Nonlinear analysis of spontaneous MEG activity in alzhemer's disease

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Publication Details

Author list: Fernández A, Gómez, C., García, M., Hornero, R.
Publisher: Nova Science Publishers, Inc.
Publication year: 2013
Start page: 103
End page: 118
Number of pages: 16
ISBN: 978-162417350-9
Languages: English-Great Britain (EN-GB)


Alzheimer's disease (AD) is one of the most common disorders among
elderly population and it is considered the main cause of dementia in
western countries. This progressive, degenerative brain disorder is
characterized by neural loss and the appearance of neurofibrillary
tangles and senile plaques. Although a definite diagnosis is only
possible by necropsy, a differential diagnosis with other types of
dementia and with major depression should be attempted. The differential
diagnosis includes medical history studies, physical and neurological
evaluation, mental status tests, and neuroimaging techniques. Nowadays,
magnetoencephalography (MEG) recordings are not used in AD clinical
diagnosis, despite its potential as aid diagnostic tool. The aim of this
chapter is to show recent analyses of the spontaneous MEG activity in
AD. For this purpose, five minutes of recording were acquired with a
148-channel whole-head magnetometer in 36 patients with probable AD and
26 control subjects. MEG data were analyzed by means of three nonlinear
measures: Lempel-Ziv complexity (LZC), sample entropy (SampEn) and
detrended fluctuation analysis (DFA). LZC measures the number of
different substrings and the rate of their recurrence along the original
time series. SampEn is an embbeding entropy that quantifies the signal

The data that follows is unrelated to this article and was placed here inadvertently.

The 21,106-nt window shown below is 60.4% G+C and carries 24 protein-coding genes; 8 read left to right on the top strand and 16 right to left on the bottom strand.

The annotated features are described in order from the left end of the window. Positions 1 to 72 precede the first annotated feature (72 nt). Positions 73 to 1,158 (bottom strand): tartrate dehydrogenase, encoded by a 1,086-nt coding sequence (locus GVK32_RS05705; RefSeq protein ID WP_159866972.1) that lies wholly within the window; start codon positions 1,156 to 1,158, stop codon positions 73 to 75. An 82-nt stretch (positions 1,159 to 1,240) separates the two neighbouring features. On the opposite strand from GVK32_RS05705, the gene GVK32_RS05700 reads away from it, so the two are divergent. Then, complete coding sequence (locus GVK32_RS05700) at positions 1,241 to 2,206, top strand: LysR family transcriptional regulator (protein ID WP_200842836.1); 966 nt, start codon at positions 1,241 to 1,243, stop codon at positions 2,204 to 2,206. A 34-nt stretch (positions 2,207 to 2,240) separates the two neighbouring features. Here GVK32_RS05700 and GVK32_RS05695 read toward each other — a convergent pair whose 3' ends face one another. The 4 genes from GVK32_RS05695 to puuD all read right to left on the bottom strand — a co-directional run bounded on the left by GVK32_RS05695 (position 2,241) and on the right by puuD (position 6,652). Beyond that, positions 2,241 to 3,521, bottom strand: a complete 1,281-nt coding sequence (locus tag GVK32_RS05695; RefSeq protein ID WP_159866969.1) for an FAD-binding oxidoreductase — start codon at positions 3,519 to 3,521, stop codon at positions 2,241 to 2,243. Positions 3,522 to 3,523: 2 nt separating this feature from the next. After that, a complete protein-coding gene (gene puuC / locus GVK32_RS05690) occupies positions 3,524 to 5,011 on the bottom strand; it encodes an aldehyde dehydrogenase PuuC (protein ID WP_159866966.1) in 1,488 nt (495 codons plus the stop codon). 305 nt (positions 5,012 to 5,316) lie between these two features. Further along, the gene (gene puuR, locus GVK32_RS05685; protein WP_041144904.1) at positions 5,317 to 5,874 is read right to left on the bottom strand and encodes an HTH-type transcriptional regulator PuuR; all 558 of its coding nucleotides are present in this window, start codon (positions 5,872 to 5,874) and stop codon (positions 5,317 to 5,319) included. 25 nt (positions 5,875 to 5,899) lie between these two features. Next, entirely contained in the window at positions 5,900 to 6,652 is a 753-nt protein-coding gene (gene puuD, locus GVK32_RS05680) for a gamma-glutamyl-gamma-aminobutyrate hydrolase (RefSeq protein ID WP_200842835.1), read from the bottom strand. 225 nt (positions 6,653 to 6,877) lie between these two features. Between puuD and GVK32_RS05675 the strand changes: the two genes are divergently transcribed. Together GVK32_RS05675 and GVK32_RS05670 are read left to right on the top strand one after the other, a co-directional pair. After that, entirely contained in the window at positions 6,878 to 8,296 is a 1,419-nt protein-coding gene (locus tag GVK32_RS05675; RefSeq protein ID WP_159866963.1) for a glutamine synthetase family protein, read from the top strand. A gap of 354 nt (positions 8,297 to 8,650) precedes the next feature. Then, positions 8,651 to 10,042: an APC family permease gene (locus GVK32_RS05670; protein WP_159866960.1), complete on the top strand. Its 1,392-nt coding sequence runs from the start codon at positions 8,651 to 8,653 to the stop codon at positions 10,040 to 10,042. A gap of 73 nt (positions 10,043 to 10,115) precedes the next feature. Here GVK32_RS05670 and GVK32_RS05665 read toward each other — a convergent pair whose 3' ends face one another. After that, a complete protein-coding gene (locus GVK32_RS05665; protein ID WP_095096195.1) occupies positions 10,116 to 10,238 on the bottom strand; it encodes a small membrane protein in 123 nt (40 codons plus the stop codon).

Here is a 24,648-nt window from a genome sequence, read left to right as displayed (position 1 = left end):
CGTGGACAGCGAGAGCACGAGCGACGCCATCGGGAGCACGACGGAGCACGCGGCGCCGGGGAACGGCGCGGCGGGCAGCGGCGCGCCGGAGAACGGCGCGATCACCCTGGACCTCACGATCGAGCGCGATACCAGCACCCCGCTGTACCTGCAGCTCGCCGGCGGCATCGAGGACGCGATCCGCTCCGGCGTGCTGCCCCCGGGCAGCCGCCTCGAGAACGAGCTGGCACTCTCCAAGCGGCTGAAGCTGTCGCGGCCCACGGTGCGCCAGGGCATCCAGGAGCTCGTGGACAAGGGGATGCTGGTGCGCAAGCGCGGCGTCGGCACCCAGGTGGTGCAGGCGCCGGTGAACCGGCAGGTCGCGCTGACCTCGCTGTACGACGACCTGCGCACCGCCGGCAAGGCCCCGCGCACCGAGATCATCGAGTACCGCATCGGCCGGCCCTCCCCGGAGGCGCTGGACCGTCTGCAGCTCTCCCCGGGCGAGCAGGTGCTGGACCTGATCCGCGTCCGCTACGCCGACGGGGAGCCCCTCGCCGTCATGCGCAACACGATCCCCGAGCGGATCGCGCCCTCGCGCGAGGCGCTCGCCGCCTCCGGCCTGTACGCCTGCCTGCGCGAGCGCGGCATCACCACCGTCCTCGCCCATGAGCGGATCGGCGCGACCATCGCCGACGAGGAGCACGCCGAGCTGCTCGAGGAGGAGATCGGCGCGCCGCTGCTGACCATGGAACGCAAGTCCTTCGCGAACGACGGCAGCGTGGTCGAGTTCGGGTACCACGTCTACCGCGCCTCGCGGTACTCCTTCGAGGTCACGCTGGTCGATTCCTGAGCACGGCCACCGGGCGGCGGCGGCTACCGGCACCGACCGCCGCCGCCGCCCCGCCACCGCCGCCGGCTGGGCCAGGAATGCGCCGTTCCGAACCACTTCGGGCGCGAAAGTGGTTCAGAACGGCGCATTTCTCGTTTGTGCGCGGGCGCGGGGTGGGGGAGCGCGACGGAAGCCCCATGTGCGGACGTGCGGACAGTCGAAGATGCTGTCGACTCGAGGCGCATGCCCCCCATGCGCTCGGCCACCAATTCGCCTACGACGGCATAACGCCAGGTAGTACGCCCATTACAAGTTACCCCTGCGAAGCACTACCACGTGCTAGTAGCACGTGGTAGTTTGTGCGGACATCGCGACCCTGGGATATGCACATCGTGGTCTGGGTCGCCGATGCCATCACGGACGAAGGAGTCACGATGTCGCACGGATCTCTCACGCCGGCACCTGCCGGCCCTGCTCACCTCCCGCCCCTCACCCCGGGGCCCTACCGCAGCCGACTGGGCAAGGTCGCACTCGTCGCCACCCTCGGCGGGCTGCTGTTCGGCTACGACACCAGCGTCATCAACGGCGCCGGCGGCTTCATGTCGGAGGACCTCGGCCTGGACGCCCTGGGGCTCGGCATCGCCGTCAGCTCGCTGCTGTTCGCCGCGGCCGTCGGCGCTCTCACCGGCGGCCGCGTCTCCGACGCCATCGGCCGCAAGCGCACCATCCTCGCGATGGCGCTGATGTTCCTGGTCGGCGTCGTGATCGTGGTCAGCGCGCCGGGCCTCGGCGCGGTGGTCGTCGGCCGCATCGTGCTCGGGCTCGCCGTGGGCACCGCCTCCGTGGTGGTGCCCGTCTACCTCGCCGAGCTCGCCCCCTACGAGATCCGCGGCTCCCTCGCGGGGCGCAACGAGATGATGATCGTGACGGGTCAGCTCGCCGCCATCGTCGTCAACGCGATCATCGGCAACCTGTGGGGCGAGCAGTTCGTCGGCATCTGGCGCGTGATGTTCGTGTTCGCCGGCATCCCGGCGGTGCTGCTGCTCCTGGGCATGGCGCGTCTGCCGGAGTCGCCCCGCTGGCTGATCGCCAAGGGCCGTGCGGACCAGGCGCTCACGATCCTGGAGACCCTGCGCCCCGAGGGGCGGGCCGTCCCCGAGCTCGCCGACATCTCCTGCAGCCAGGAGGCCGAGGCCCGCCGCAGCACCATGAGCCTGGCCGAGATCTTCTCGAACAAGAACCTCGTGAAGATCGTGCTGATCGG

regularity. Finally, DFA is a method designed to quantify correlations
in noisy and non-stationary time series. LZC and SampEn showed that MEG
recordings are less complex and more regular in AD patients than in
control subjects. DFA revealed changes in the fluctuations of MEG
signals. Significant differences between AD patients and elderly
controls were found. using the three nonlinear methods (p-values <
0.05, Welch t-test). We used receiver operating characteristic (ROC)
curves with a leave-one-out cross-validation procedure to assess the
ability of the methods to classify AD patients and control subjects. The
highest area under the ROC curve was achieved with DFA (0.7959) whereas
the highest accuracy was obtained with LZC algorithm (72.58%). We
conclude that nonlinear analyses from spontaneous MEG activity could be
useful to increase our insight into AD. This chapter shows that MEG
recordings reflect the alterations on AD patients' brains. These
alterations may be associated with deficiencies in information
processing. © 2013 by Nova Science Publishers, Inc. All rights reserved.


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